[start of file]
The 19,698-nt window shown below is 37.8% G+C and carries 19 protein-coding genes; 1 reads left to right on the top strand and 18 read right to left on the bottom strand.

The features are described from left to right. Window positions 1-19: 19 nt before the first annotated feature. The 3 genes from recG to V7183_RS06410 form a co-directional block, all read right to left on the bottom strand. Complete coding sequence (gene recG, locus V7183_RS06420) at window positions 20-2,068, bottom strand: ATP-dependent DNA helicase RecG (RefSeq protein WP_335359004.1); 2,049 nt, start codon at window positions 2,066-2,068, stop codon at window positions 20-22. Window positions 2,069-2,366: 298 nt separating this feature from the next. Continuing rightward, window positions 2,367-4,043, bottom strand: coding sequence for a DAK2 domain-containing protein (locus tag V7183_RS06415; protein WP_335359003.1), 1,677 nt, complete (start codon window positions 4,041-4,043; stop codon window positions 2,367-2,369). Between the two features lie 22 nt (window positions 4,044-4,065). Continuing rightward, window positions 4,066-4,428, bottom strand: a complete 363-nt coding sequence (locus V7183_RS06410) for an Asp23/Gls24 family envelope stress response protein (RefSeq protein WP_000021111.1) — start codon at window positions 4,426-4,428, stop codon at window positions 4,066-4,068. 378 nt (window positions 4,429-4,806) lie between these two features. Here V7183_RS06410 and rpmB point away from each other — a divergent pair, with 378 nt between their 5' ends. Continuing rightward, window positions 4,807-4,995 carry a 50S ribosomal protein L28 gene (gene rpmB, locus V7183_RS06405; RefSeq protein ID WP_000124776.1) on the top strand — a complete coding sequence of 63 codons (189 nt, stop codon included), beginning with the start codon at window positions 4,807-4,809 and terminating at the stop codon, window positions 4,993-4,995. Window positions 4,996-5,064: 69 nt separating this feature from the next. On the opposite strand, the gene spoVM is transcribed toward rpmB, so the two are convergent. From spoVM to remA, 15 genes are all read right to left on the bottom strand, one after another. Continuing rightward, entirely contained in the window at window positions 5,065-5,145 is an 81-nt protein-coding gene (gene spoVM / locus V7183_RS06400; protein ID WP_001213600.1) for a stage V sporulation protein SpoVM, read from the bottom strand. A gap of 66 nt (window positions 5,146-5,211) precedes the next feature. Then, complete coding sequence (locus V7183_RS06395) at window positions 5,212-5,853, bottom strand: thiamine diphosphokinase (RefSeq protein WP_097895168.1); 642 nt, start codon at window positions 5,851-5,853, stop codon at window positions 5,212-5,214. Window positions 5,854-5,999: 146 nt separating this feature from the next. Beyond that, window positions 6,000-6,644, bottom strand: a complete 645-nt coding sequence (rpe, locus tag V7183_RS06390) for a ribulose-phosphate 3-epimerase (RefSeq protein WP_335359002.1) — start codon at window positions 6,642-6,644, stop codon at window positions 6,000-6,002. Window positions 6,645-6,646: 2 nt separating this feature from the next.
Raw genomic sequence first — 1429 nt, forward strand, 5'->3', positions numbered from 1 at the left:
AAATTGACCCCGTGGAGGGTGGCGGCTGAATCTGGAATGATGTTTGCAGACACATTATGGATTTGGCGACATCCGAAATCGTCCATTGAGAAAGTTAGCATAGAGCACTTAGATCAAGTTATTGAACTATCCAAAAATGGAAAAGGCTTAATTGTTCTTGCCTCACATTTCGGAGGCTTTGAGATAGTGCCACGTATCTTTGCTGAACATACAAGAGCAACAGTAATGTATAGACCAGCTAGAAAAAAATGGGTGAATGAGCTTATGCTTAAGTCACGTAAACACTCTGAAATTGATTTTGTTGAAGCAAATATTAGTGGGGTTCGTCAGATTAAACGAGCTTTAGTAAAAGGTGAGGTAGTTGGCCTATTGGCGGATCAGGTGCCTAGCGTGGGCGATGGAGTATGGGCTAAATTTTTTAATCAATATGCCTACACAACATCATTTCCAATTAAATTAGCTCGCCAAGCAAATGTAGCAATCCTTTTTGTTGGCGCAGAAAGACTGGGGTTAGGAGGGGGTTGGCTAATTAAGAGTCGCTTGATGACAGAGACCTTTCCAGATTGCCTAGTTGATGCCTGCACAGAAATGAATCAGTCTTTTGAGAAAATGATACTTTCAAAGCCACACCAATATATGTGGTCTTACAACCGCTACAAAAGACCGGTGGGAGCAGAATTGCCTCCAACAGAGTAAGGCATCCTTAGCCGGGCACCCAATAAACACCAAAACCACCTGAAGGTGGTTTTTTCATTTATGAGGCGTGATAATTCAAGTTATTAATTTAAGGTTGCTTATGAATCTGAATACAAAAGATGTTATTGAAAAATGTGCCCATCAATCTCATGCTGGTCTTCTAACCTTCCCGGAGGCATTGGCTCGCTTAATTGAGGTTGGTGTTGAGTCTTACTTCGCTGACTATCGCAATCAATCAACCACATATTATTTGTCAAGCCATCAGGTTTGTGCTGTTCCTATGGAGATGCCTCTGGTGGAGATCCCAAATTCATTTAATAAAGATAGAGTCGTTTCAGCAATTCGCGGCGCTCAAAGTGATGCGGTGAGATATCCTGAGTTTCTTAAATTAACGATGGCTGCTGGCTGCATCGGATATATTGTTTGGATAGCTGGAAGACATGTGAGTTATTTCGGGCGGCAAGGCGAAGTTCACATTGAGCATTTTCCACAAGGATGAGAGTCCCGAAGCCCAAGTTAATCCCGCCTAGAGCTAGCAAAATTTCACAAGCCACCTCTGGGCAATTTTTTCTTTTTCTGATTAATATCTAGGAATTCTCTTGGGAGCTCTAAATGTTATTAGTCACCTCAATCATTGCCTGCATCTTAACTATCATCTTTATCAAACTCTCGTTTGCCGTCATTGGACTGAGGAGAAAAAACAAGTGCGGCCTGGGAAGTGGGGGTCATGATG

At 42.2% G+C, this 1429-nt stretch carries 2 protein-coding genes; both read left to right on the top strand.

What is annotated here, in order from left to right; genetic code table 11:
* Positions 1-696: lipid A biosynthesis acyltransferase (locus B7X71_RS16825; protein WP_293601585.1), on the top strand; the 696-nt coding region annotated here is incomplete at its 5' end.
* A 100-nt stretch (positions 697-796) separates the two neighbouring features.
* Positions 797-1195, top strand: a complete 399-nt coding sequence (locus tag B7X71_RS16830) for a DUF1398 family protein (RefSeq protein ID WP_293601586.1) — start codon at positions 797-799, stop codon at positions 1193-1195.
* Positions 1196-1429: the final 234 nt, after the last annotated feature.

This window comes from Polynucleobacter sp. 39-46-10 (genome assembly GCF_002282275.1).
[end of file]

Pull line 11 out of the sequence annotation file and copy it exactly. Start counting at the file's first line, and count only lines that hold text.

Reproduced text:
This window comes from Polynucleobacter sp. 39-46-10 (genome assembly GCF_002282275.1).